My second post in a series of articles about James and my adoption journey is our experience of the first day of “prep group training.” You can read part 1 here.
A few days ago we turned up at the Halesowen Barnardo’s office for day 1 of three days of prep group training – a course that’s designed to provide the information, explanation and tools we will need as adoptive parents – not just to get through the adoption journey, but for the life of our future children.
When we went through the adoption with Leicestershire council a few years early, we were in the minority as a same-sex couple, and this had been a slight concern for me when we applied again this year. However I needn’t have worried – the other two couples on the journey with us are same-sex male couples as well.
It’s not to be underestimated how much easier that small fact makes this whole daunting process. For example – we were able to have an open conversation of what will the child/children call us: dad, daddy, daddy Andy/daddy Jimmy?
The Barnardo’s team made us feel welcome from the moment we walked through the door. They supplied us with tea and biscuits and were the same friendly, happy people that had met us at our home some weeks previously. It was comforting to have the continuity of the same person that came to see us initially, also attending the prep group days.
Although the team were trying to fit a lot into the day (they’ve said the next one they run will be 4 days to fit it all in more comfortably) they still allowed us to question things they were telling us and discuss topics openly and freely.
The day itself comprised of a mixture of teamwork activities, talks from the social workers and a couple of short YouTube videos/DVDs. We also had the opportunity of meeting an adoptive parent and the two children they had adopted, which was a great opportunity to meet and chat to people that had gone through the process – on both sides.
It helped to see that despite all the “worst case scenarios” they were preparing us for, here was a healthy and happy family who had been through it and come out the other side relatively unscathed.
The general theme of the day was understanding what your future adopted child may be going through – and to see and understand things from their point of view. For example – a situation the child was in may seem really terrible to us as outsiders, but if it’s a child’s daily life and what they’re used to – it is still their life. A life we as adoptive parents have taken them away from.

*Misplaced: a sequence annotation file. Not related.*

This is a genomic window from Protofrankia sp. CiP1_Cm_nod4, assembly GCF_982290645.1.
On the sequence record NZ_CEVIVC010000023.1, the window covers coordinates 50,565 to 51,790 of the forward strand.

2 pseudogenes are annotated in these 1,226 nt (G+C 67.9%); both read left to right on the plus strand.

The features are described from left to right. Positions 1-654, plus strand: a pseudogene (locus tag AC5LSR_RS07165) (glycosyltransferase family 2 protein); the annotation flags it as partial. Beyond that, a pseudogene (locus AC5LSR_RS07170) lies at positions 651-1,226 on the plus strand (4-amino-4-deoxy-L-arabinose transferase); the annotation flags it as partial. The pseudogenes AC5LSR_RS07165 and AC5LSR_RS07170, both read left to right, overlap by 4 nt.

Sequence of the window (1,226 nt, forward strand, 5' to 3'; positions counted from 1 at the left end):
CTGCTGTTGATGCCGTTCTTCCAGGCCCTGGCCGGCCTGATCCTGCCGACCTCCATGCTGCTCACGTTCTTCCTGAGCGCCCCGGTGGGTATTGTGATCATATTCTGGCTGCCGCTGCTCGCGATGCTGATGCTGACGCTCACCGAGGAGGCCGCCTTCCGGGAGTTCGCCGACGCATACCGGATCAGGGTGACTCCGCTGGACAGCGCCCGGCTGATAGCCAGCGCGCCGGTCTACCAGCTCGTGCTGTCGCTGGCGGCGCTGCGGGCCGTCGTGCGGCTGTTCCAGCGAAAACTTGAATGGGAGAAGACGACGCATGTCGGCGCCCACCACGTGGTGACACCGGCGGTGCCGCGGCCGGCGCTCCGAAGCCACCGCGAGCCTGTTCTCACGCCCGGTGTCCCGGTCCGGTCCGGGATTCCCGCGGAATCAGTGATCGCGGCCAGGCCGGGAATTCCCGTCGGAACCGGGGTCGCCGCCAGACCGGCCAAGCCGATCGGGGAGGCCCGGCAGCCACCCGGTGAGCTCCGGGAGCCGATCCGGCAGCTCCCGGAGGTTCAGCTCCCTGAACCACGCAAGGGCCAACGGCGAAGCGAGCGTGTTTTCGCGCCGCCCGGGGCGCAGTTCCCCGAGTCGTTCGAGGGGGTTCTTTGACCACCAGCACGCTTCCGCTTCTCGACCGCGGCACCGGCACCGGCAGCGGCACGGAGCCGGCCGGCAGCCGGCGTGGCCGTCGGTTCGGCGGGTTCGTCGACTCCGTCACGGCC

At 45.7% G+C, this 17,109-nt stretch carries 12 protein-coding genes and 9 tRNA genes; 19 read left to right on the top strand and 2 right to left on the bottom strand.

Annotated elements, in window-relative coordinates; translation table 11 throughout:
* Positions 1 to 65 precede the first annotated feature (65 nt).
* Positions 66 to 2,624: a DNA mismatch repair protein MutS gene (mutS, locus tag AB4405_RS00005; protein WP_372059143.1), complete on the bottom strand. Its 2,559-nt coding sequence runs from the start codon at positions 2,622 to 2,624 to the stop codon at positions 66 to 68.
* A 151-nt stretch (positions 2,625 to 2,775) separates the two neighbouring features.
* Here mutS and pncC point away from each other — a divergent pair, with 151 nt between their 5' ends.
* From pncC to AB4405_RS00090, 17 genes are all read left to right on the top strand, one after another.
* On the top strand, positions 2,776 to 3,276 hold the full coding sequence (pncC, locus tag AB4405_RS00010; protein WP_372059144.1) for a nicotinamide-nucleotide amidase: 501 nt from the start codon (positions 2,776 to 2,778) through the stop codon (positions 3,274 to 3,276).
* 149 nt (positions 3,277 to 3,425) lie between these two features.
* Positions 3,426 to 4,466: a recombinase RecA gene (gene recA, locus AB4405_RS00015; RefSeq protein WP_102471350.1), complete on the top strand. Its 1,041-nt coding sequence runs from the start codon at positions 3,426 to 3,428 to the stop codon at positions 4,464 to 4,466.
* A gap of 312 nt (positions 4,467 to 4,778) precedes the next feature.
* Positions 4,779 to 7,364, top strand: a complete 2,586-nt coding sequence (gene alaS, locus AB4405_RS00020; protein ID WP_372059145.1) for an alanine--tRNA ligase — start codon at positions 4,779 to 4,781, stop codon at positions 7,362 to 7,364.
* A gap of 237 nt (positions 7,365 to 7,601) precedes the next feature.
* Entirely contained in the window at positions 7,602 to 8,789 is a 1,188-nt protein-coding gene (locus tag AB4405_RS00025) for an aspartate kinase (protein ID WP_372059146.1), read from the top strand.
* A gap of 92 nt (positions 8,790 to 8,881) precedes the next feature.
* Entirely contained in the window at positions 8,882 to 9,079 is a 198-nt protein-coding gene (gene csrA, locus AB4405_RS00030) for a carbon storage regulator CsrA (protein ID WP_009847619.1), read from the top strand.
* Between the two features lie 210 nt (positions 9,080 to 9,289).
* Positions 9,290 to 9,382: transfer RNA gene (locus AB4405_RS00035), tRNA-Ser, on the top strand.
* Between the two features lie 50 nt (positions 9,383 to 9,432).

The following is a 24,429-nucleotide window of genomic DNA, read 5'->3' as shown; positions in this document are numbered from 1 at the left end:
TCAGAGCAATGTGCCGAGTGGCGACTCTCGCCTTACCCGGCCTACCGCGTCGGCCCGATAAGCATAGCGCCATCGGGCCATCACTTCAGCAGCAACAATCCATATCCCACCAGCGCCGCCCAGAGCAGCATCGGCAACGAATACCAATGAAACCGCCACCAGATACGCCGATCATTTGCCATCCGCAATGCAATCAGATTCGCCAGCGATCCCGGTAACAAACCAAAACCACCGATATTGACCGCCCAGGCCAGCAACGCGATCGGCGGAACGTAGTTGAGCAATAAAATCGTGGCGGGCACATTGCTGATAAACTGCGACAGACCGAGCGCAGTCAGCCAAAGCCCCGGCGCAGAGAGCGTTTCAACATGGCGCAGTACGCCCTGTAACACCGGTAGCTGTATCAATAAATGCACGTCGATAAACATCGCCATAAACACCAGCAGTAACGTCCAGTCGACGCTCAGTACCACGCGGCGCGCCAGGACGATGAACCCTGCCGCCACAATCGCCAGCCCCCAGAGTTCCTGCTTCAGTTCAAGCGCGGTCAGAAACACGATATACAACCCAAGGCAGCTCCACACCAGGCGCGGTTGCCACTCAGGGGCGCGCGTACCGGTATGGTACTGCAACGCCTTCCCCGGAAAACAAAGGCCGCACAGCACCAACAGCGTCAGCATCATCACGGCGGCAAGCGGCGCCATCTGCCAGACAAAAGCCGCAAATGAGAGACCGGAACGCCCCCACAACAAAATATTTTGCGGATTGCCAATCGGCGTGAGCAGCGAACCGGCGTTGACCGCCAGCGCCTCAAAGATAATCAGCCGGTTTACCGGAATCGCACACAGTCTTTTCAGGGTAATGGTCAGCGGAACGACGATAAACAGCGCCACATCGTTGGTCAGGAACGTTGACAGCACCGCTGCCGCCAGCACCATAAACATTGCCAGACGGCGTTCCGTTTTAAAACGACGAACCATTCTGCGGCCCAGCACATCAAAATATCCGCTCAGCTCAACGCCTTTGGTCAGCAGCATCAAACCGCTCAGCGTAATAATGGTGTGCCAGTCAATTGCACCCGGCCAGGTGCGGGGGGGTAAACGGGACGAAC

One aspect of the day really resonated with me, and hit home that point. One of the social workers read out a short piece of text – aimed at us as adults, but really shows what a child may have gone through. This isn’t the exact text – I’ve recalled as much as I can from memory.
- Imagine you got up one morning as normal, brushed your teeth, had your breakfast and left for work.
- When you get home from work, you want for a shower as normal, got changed and went downstairs.
- Then you heard a knock on the door, and two strangers were stood there. They told you that for your own safety, they had to take you away.
- The people you’re living with – loved ones – weren’t able to come and say goodbye because they’re too upset. You’ll never see them again.
- You get taken to another house, with nothing but the clothes you’re wearing, and told that this is your new house.
- Upstairs in your new bedroom, there are new clothes waiting for you. A new bed. New bedsheets that smell nothing like the ones in your previous house.
- You meet your new family – new loved ones – who tell you they are really glad you’re here.
- Tomorrow you’ve got a new job lined up to go to, but you don’t know what it is, or who you’ll be working with.
It’s difficult to imagine how we – as adults – would cope with that, and yet we’re expecting a very young child to have been through that – and still be a “normal” child afterwards? It was tough to hear and take in, but it will stick with me forever.
We were set a piece of “homework” to complete for day 2: map out a typical day’s activities (work, sleep, personal time, partner time, parental time) and the time involved for each one, and think about how this may need to change when we become parents.
It was surprising how little time myself and James actually have for each other. For both of us, work plays a big part of our lives, and Mickey – our Labrador – takes up a lot of what’s left. We will need to adjust our work/life balance – which in itself isn’t a bad thing – and make more time for our future family.